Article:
I returned to the main floor, retrieved my desk, and left the building curiously bewildered by my simultaneous feelings of familiarity and strangeness. Despite the fact that time and circumstance had caused changes to the school, it was also as though nothing had changed. My memories were intact and the force of them overpowered any mere physical tampering.

For students less enamoured with school, the mere sight of the three red brick buildings clustered on an expanse of cracked concrete was possibly enough to evoke dread and fear. For me, the buildings were as familiar and inviting as the house where I lived. For some, the creaking of the old wooden floors and relentless clanking of the hot water radiators might have seemed threatening or even eerie. For me, those sounds were like intermittent tunings of orchestral instruments. The orderly and uniform classrooms, with wooden desks bolted to the floor in unmovable rows facing the large, unapproachable teacher's desk, and neat stacks of textbooks, workbooks, and scribblers with lessons and teachers' markings kept forbidden between the covers, likely were an ominous and alienating presence for some. For me, they represented a much loved environment of structure and organization, a place where I could quickly and effortlessly complete my work and win the teacher's praise. For some, the smell of sweeping compound probably conjures up memories of after school detentions for such glaring misdemeanours as colouring outside the lines, being playful or "overly" imaginative, finding the "right" answer the "wrong" way, asking "impertinent" questions, or other intolerable acts of non-conformity. For me, that smell evokes fond remembrances of staying after school to help the teacher or to be with my mother who regularly volunteered at the school as coordinator of social and fund-raising functions.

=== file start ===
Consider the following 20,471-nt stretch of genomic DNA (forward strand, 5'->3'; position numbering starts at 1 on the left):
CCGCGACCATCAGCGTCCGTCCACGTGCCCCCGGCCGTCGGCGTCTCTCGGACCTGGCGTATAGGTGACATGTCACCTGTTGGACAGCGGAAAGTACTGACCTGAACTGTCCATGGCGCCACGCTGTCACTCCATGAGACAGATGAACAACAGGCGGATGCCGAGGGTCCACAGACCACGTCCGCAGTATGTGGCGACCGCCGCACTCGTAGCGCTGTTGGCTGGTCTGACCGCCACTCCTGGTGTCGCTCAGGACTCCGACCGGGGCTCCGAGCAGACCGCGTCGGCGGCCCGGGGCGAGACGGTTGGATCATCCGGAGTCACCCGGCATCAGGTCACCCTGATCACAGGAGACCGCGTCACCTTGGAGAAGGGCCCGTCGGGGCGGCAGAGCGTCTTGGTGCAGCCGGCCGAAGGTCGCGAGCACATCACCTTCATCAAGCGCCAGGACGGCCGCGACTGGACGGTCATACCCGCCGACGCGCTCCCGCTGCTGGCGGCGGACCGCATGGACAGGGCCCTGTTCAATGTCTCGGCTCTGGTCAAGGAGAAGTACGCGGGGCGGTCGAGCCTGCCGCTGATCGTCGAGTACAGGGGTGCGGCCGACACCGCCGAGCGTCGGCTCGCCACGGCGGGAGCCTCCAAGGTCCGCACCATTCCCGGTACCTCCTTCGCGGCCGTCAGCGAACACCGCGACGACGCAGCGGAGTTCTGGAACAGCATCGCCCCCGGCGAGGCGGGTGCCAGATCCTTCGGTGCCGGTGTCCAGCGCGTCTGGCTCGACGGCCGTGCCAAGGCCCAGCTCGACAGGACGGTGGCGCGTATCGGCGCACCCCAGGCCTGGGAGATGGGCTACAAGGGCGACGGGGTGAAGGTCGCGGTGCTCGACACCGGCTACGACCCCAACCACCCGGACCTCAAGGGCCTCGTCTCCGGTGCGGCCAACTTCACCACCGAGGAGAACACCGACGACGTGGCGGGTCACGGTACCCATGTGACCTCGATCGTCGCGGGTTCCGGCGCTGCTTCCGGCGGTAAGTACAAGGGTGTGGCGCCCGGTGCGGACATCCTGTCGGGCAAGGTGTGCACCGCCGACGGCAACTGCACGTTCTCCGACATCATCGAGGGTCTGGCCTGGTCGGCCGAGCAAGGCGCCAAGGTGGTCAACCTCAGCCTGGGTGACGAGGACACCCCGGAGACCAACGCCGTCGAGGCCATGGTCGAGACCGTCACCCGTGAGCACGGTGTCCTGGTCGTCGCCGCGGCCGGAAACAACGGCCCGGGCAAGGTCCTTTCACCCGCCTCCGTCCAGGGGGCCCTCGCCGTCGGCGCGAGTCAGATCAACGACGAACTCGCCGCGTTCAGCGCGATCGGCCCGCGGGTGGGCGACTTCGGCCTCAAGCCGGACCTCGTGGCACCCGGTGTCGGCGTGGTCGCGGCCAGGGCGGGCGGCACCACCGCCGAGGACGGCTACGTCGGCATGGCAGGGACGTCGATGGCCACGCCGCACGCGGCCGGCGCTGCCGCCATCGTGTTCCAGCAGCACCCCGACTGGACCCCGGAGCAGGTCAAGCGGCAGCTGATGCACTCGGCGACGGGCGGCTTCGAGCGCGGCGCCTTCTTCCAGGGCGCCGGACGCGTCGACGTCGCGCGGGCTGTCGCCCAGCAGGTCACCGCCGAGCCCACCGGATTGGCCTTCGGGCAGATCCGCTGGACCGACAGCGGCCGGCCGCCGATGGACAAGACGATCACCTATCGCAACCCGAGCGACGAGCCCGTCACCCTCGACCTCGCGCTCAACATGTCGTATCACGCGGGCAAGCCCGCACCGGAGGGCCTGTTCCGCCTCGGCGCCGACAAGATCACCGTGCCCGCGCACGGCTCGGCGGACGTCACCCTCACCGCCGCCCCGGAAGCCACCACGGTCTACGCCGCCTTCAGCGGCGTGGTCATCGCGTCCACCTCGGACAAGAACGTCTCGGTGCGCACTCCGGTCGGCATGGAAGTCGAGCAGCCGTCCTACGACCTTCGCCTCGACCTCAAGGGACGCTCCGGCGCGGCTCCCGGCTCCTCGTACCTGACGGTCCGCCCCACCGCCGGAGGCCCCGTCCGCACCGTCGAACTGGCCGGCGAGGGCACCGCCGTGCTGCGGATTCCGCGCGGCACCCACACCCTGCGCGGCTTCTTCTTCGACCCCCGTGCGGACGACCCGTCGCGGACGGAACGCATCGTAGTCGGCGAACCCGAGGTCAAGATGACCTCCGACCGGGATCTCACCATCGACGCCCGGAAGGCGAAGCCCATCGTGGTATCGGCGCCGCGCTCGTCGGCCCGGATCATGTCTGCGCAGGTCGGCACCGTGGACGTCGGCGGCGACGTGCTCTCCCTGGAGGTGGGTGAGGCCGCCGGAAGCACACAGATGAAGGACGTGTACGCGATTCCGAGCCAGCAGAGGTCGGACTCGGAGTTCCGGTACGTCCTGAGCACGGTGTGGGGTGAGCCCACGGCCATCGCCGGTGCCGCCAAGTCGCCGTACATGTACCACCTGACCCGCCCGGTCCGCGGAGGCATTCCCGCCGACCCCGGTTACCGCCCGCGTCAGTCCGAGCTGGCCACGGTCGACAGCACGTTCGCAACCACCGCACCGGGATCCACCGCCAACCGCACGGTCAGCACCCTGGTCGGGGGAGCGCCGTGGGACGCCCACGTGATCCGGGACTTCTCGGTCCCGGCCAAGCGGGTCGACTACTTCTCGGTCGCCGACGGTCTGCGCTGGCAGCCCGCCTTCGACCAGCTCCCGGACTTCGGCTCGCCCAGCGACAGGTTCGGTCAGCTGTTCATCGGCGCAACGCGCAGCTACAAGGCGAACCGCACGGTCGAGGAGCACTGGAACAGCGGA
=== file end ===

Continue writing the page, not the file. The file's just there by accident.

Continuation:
From my privileged position as a smart, obedient, clean, well dressed, white girl with a mother actively involved in the non-academic affairs of my school, I began a love affair with School as an institution and with my school in particular. Although the very qualities of School that enamoured me as a young child were the qualities that repelled me as an adult and young teacher, I, nevertheless, began my educational career in what to me was a very good place called School.

More than thirty years later even through my grown-up, educated, and discerning eyes my school looked every bit as good (and bad) as I remembered it. I loved being in the building. It felt like home, just as it did over thirty years ago.

*Ardra Cole is a Professor of Education and Co-director, Centre for Arts-informed Research, Dept. Adult Education, Community Development and Counselling Psychology, Ontario Institute for Studies in Education at the University of Toronto